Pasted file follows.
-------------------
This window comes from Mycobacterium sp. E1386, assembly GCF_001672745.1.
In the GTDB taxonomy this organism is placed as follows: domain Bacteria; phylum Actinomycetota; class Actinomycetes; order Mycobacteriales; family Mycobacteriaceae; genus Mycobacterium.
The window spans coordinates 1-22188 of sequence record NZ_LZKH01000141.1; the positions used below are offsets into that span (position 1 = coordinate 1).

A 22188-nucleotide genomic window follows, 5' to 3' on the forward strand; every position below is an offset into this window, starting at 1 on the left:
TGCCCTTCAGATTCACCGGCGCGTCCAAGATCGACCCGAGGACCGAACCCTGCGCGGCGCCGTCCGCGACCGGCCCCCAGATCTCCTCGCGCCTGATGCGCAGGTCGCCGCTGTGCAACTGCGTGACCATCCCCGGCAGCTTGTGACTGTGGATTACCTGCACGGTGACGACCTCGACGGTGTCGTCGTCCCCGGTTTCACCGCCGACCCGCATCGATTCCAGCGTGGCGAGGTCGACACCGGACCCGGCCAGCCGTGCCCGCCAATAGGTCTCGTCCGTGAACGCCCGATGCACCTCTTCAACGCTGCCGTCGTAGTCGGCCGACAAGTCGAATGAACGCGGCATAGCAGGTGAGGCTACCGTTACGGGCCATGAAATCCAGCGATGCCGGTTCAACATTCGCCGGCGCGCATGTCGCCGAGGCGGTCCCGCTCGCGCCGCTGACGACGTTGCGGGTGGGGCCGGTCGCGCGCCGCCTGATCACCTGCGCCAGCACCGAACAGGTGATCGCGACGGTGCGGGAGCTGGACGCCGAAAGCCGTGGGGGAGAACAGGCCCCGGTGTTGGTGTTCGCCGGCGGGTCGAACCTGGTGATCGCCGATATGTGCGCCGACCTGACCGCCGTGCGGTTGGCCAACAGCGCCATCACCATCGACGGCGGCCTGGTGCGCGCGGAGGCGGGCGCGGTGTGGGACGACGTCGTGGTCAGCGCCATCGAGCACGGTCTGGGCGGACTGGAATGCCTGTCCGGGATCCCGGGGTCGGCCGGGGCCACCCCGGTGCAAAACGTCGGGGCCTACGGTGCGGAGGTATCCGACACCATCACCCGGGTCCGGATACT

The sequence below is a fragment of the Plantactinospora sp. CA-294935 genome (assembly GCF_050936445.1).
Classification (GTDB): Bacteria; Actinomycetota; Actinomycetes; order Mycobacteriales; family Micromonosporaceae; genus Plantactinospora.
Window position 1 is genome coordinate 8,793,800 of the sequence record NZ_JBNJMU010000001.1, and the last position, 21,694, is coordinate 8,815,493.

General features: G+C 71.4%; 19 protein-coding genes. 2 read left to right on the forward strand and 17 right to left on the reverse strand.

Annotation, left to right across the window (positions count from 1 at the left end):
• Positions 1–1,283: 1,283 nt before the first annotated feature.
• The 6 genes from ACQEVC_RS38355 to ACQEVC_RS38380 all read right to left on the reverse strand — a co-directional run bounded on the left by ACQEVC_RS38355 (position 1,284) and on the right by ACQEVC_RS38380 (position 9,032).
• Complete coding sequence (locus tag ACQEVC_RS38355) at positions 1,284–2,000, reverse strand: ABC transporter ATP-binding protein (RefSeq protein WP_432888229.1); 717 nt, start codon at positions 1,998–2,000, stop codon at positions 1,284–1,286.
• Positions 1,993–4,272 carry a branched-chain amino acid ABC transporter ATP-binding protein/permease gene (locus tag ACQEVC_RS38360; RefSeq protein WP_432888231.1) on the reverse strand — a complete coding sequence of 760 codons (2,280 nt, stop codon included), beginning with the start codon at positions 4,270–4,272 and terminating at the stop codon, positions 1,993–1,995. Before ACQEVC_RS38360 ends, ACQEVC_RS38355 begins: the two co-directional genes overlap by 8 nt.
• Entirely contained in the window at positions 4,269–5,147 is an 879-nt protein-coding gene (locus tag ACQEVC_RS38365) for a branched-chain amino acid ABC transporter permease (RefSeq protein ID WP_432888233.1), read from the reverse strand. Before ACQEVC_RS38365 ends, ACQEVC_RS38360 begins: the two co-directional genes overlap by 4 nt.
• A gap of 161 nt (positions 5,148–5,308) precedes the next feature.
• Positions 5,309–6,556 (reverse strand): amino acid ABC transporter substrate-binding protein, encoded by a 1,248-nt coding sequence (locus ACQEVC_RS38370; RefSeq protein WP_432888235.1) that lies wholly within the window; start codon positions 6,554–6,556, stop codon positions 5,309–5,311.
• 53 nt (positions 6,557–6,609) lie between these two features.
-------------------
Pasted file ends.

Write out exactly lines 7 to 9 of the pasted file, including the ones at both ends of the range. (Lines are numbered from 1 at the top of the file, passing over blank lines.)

Classification (GTDB): Bacteria; Actinomycetota; Actinomycetes; order Mycobacteriales; family Micromonosporaceae; genus Plantactinospora.
Window position 1 is genome coordinate 8,793,800 of the sequence record NZ_JBNJMU010000001.1, and the last position, 21,694, is coordinate 8,815,493.

General features: G+C 71.4%; 19 protein-coding genes. 2 read left to right on the forward strand and 17 right to left on the reverse strand.